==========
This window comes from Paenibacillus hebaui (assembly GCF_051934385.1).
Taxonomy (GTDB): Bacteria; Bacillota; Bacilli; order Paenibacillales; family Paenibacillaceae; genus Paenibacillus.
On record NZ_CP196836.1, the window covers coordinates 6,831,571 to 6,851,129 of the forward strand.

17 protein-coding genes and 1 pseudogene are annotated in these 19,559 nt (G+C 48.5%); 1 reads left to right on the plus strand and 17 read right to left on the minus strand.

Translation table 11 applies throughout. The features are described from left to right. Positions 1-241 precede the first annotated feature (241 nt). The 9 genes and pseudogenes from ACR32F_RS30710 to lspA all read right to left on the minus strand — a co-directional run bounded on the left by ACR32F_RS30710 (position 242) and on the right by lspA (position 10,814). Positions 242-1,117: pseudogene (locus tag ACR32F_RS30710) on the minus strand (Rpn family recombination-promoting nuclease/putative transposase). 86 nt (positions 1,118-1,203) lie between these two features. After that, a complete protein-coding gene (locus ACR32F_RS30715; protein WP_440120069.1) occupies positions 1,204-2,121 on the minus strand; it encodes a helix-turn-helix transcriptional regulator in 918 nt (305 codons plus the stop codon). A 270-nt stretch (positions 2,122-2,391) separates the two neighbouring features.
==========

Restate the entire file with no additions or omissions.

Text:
This window comes from Paenibacillus hebaui (assembly GCF_051934385.1).
Taxonomy (GTDB): Bacteria; Bacillota; Bacilli; order Paenibacillales; family Paenibacillaceae; genus Paenibacillus.
On record NZ_CP196836.1, the window covers coordinates 6,831,571 to 6,851,129 of the forward strand.

17 protein-coding genes and 1 pseudogene are annotated in these 19,559 nt (G+C 48.5%); 1 reads left to right on the plus strand and 17 read right to left on the minus strand.

Translation table 11 applies throughout. The features are described from left to right. Positions 1-241 precede the first annotated feature (241 nt). The 9 genes and pseudogenes from ACR32F_RS30710 to lspA all read right to left on the minus strand — a co-directional run bounded on the left by ACR32F_RS30710 (position 242) and on the right by lspA (position 10,814). Positions 242-1,117: pseudogene (locus tag ACR32F_RS30710) on the minus strand (Rpn family recombination-promoting nuclease/putative transposase). 86 nt (positions 1,118-1,203) lie between these two features. After that, a complete protein-coding gene (locus ACR32F_RS30715; protein WP_440120069.1) occupies positions 1,204-2,121 on the minus strand; it encodes a helix-turn-helix transcriptional regulator in 918 nt (305 codons plus the stop codon). A 270-nt stretch (positions 2,122-2,391) separates the two neighbouring features.